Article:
A new approach to distributing funding is being pioneered by Youth Moves.

Where traditionally resources and grants are allocated to organisations and young people by adults, we are turning that on its head. 

A pilot scheme in Knowle West, is being rolled out in other parts of the city.

We have teamed up with Mutual Gain, to offer opportunities for young people to be involved in decision making in the city. Often young people can get overlooked in who decides where funding goes, so we felt it was important to put them front and centre.

A series of local events run by young people inviting the wider community to engage have taken place in South Bristol. Youth Moves apprentice Macey LeFevre, who grew up on the local Knowle West estate, was involved in the organising of the first event. It’s never easy engaging with young people at events like this, so how did they do it? Macey explained: “I didn't think that many young people were going to turn out. I thought it was going to be full of older people.

We made sure we promoted it well and gave an incentive of £10 for anyone to turn up,” she added.

Some of the skills needed to run an event are stretching for some young people, having to step outside their comfort zone. Macey was having to ask questions on the microphone, “I was nervous at first, but then it just came to me. I became more confident throughout. I was facilitating groups and standing up speaking to all of them. 

Eventually lots of young people were asking questions, and it was good to see," she added.

 Flyer for the Mutual Gain event at Filwood Community Centre in Knowle West

Youth Worker Levi Hodge, who has come through the project as a young person himself, sees this new approach as central to not just empowering young people, but changing negative perceptions of them. He said: “I think it's good to do things like this in the community. It's young people centred, as you aren't always seeing young people in a positive light. So, adults in the community are now seeing that young people can do that sort of stuff, and that’s changing perceptions of how they are seen in the wider community, which is good.”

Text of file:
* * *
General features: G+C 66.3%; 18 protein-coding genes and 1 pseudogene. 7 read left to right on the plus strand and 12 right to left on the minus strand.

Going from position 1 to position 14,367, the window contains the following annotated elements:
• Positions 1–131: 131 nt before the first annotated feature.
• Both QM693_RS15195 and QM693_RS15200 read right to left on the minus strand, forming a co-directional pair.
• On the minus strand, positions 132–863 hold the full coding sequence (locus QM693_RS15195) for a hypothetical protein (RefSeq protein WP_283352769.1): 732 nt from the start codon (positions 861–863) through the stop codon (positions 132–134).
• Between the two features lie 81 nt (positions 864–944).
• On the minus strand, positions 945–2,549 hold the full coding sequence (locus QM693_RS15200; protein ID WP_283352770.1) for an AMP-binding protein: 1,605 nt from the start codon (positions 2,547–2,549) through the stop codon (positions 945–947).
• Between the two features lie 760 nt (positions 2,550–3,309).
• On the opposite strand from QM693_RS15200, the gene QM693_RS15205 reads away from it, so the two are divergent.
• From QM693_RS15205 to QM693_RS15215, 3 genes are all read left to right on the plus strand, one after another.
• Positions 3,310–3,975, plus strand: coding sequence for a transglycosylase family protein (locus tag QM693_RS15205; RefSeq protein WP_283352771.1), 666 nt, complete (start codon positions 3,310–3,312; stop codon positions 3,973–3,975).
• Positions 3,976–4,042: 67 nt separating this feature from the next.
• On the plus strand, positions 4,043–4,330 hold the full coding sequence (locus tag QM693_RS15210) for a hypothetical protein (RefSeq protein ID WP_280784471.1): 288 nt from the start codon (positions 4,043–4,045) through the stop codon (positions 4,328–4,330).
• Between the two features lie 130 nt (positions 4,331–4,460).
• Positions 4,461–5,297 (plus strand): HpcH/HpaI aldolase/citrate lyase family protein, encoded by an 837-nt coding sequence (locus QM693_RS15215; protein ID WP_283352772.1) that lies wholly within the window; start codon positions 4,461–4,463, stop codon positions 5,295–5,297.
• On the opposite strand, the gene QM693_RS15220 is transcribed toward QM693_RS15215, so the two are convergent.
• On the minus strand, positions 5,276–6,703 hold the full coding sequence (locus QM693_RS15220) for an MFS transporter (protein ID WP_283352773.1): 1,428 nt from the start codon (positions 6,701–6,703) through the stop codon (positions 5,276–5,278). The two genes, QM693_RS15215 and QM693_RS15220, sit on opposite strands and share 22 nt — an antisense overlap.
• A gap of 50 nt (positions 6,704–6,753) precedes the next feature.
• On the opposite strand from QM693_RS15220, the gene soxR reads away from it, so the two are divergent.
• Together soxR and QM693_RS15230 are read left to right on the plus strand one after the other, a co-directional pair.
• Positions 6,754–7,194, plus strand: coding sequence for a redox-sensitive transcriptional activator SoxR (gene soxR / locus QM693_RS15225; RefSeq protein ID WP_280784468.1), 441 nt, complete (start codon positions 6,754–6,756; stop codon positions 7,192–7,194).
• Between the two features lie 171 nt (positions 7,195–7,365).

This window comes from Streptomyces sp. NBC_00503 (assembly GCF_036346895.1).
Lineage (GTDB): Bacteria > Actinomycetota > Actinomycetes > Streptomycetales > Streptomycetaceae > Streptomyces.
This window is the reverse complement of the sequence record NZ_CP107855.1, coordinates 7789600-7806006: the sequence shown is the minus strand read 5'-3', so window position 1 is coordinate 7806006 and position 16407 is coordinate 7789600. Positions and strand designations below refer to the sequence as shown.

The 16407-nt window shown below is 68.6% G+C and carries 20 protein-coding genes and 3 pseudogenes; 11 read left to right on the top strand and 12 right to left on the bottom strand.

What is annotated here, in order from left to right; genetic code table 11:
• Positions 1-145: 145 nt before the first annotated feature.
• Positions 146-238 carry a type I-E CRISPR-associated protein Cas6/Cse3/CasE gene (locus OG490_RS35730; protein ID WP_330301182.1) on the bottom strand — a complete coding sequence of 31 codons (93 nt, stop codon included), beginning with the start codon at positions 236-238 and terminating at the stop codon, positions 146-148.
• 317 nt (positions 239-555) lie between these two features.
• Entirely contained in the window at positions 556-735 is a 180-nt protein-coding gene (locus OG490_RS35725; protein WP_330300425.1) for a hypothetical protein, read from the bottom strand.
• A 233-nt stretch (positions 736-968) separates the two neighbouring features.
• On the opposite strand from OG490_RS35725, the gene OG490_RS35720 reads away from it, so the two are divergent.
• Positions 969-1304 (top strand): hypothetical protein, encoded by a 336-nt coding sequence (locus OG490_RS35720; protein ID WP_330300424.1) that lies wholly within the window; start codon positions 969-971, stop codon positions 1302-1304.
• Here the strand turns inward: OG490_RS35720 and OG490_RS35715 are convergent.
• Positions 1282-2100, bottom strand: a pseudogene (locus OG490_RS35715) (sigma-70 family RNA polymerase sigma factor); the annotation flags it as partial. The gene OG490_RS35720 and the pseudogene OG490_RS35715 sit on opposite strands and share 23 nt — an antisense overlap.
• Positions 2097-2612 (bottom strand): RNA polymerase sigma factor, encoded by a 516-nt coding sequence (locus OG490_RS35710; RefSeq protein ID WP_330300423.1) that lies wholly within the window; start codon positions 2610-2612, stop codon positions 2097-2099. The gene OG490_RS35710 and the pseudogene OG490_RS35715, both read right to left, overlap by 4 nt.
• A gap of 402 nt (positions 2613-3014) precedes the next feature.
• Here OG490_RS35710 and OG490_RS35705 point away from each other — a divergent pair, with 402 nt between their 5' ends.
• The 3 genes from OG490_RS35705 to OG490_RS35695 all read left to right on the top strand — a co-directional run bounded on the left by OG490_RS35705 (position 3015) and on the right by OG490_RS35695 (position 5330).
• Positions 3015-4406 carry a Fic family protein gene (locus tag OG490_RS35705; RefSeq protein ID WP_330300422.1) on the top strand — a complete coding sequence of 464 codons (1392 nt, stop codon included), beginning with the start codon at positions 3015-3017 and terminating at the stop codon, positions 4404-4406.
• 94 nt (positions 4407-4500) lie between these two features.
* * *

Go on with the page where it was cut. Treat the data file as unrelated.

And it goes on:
“Its also challenged some adults that have perhaps been used to making all the decisions, so to see us step up is something interesting for them to see too," he added.

The initial meeting at the New World Café in Knowle West saw about 50 people, with a good 80% of them being young people – which for an event focused on local decision making is unheard of and Macey is proud of that.

She said: “We Don't always get a brilliant reputation as young people, particularly in this area. To step out on a Saturday afternoon, it shows we have things to say, we want to be involved.

And a lot of young people do get stereotyped, as when an older person sees a young person be bad. They assume every young person is bad, but not every young person is.

So you see potential in a lot of them. And it was great to see older people from the local area listening to what they were saying.”

Young people at the Mutual Gian event at Filwood Community Centre in Knowle West

The project has £18,000 of funding to distribute, with projects being able to apply for up to £2500. These were for projects with a particular focus on activities and facilities that are related to improving people’s mental health and wellbeing.

The applications are open soon, so get in touch with us if you or another party are interested.

Initiatives like this that empower young people into making decisions like this in their communities, will help us start bridging the gap in Bristol.